Harry King at Stephens Media backgrounds a Facebook/YouTube Razorback song hit.
The Hogs will survive even this video. They could survive even use of the Razorback logo and game dress in a commercial by Senate candidate John Boozman. It will be withdrawn because of the university's slow-developing concern about Boozman's appropriation of the logo. The UA's stated policy is to bar use of stadium grounds without prior approval for political purposes and to bar use of the logo and colors without approval, too.
Do you doubt if a sub shop had aired an ad remembering the owner's days at the UA, with a photo of himself in an approved Hog T-shirt, that the cease and desist lawsuit would have been filed instantly? Nonetheless, the UA said:
After becoming aware of a political advertisement containing University of Arkansas images, the university reviewed the matter and requested the Boozman campaign to immediately discontinue its use of the ad. This action was taken due to concerns that the ad’s use of university images and logos might be viewed as an endorsement of the candidate. The Boozman campaign voluntarily agreed to withdraw the ad and has begun removing the ad from circulation. The University does not endorse candidates for public office. The university appreciates the Boozman campaign's cooperation in this matter.
Said the Boozman campaign:
"Congressman Boozman and his campaign have the upmost respect for the University of Arkansas and Razorback traditions. Although all legal requirements were met, we understand the University’s concerns, and do not want to put them in a position where they are perceived as endorsing any candidate," said Boozman campaign manager Sarah Huckabee Sanders. "Obviously, our campaign does not want to create a controversy for an institution that we all have such a deep admiration for, so we voluntarily changed our ad.”
Unanswered: Who gave the Boozman campaign the go-ahead in the first place? PS — Anybody still have a copy of the ad, no longer on YouTube? Somebody thinks they spied Boozman backer Stanley Reed, a former UA Board chair, and his son in the farm scenery portion of the ad.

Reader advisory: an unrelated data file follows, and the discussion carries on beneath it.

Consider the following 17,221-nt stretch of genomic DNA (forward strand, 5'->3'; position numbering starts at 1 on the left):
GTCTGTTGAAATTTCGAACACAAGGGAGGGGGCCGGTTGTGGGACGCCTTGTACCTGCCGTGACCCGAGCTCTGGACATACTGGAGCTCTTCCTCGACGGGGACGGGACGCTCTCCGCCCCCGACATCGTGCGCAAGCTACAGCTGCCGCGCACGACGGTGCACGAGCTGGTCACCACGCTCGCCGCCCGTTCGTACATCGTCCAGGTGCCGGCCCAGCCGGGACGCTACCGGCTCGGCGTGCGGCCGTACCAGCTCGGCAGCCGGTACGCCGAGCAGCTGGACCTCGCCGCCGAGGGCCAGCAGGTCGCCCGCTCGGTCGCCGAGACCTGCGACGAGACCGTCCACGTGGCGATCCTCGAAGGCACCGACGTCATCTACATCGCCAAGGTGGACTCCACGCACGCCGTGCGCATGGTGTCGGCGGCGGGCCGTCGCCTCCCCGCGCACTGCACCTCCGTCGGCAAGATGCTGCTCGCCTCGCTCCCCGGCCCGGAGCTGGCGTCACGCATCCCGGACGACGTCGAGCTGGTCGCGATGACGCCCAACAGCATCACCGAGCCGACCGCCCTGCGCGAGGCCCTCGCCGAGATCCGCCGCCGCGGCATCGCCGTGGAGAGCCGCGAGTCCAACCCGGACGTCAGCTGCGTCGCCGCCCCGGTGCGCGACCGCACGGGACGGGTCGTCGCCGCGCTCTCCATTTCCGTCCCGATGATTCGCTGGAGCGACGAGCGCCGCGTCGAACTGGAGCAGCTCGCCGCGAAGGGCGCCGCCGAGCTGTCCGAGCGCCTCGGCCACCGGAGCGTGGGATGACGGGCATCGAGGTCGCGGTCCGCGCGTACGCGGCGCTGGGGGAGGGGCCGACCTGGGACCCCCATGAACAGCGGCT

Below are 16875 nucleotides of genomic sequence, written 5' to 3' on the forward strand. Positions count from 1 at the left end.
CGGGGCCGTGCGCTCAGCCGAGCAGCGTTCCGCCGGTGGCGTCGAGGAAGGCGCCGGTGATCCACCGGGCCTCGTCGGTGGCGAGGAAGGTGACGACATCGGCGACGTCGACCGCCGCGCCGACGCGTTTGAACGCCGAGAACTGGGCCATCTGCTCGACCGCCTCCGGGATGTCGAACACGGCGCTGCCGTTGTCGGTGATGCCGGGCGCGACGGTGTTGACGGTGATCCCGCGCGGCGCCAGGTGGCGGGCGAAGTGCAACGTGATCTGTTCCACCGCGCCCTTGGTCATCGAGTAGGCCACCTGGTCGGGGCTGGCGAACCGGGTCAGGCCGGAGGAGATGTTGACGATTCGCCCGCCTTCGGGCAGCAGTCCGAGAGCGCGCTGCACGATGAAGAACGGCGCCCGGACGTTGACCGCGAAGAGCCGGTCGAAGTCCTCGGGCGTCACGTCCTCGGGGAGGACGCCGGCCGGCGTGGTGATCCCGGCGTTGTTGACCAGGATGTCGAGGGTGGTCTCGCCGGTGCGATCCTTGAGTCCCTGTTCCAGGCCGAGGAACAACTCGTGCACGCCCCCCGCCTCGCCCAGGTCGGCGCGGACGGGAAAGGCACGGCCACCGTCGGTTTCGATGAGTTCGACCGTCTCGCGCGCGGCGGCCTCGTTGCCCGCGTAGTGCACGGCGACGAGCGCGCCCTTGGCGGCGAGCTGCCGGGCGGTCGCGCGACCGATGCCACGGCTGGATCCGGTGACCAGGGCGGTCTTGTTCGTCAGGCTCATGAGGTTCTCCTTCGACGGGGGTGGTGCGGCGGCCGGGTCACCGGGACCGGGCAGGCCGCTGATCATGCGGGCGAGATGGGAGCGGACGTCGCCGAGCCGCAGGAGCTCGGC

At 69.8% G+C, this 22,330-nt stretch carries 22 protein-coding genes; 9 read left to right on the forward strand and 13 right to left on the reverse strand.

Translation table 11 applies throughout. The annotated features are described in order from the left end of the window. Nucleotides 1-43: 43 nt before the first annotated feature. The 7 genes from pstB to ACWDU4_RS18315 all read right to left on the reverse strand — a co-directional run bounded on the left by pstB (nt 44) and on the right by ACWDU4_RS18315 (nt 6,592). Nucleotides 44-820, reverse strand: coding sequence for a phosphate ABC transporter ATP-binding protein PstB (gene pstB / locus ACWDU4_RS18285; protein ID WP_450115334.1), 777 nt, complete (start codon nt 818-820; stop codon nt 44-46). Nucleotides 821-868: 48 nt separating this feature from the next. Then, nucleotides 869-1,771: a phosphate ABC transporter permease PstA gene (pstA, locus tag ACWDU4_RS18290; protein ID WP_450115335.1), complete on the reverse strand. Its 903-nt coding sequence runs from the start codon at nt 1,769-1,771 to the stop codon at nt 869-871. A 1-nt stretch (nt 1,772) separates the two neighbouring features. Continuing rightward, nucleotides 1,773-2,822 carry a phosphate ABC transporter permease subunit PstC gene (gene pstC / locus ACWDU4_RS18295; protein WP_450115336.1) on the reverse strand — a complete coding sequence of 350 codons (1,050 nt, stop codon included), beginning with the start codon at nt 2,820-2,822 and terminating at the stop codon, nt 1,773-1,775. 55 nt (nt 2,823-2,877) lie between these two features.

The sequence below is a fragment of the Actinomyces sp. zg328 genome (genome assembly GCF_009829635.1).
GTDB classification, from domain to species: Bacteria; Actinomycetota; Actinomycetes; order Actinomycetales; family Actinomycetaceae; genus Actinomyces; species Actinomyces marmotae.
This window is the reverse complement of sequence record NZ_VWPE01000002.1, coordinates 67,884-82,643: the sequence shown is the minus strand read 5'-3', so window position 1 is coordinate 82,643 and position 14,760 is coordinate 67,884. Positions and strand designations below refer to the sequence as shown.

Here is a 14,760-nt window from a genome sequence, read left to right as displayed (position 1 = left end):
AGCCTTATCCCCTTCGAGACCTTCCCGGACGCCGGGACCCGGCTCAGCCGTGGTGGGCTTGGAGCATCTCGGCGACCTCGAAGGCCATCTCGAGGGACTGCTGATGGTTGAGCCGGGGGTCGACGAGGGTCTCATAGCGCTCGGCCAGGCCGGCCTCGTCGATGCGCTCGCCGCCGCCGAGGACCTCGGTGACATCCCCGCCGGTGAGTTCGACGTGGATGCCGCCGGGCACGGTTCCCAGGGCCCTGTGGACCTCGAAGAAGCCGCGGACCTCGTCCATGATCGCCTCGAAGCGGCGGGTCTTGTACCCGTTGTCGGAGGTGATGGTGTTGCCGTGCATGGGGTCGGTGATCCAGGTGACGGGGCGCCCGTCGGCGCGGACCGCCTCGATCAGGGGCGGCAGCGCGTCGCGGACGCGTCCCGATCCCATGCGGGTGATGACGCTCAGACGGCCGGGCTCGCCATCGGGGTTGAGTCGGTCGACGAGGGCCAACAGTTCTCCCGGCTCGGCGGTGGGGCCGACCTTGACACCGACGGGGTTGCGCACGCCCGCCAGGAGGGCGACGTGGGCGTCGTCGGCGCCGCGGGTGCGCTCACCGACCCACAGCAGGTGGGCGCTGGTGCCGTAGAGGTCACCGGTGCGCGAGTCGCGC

Razorback song is a hit
By Harry King
LITTLE ROCK — Lyrics ripe with specific Arkansas references, a catchy chorus and a well-known Hank Williams Jr. tune add up to a hit called “A Razorback Can Survive.”
Posted on a Facebook page on Thursday, the song has been heard in banks and bars, and on radio stations from Little Rock to Fayetteville and points in between.
Friends since they were little, Donnie Matthews and Eric Lancaster wrote the lyrics; Todd Fitzgerald is on vocals.
Crafted for a contest conceived by the morning show folks at radio station 103.7 in Little Rock, the song took off so fast that a competing radio station grabbed it and played it several times, admitting that the origin was unknown.
Less than 24 hours after the song was available on Lancaster’s Facebook page, MyProps.org said “A Razorback Can Survive” was the world’s 12th-most shared video on Facebook, with almost 7,000 people re-posting the song on their personal sites. By Tuesday, YouTube hits exceeded 43,000. Somebody posted it on Ryan Mallett’s Facebook fan page.
During the weekend, people in a booth at a Mexican restaurant in west Little Rock were talking about the song and arguing about whether Williams was the singer. Fitzgerald, who has sung at a couple of weddings, but is not a pro, sounds much like Williams on “A Country Boy Can Survive.”
Matthews came up with the idea for the song and e-mailed some partial lyrics to Lancaster, asking if he would help. They swapped e-mails, talked on the phone a couple of times, and finished in three days.
“We agreed that we wanted the song to be timeless, so we avoided current players, coaches, etc.,” Lancaster said.
Many of the other 40 songs named names, including Mallett, receivers, and running backs. Back when the Razorbacks were rolling, a couple of tunes caught on, but they were specific to the mid-60s times with references to “Quarterbackin Man” Jon Brittenum, “Lighthorse” Harry Jones and “Short, Squashed Texan.”
“We are both big fans and also believe we understand Arkansans, so we thought we had a good idea what would resonate if the lyrics connected with people,” Lancaster said.
At one point, the song says:
“We come from the southern Arkansas pines
And the Ozark Mountains and the Delta skies
It’s Wooo Pig sooie across the goal line
And a Razorback can survive
Razorbacks can survive”
At another point, it mentions fans from Des Arc, Mena, Fairfield Bay and “little towns all around this state.”
Lancaster and Matthews probably spent the most time on a verse about the late Paul Eells “to make sure it was just right.”
They came up with:
“We lost a good friend, the voice of the Hogs
He called you by your name, we called him Paul
He’d get us fired up when we scored a TD
Like Stoerner to Lucas to beat Tennessee
Ah, he’s a legend round here, I’m not gonna lie
Sends chills up my spine to hear him say ‘Oh, my’”
The radio station contest attracted more than 40 entries, some better than others. Many were current, including references to three members of ESPN’s college football crew, and Arkansas coach Bobby Petrino. Some took shots at former coach Houston Nutt, one made an unkind reference to officiating, another alluded to ticket prices and advised against wearing a Florida hat to a news conference.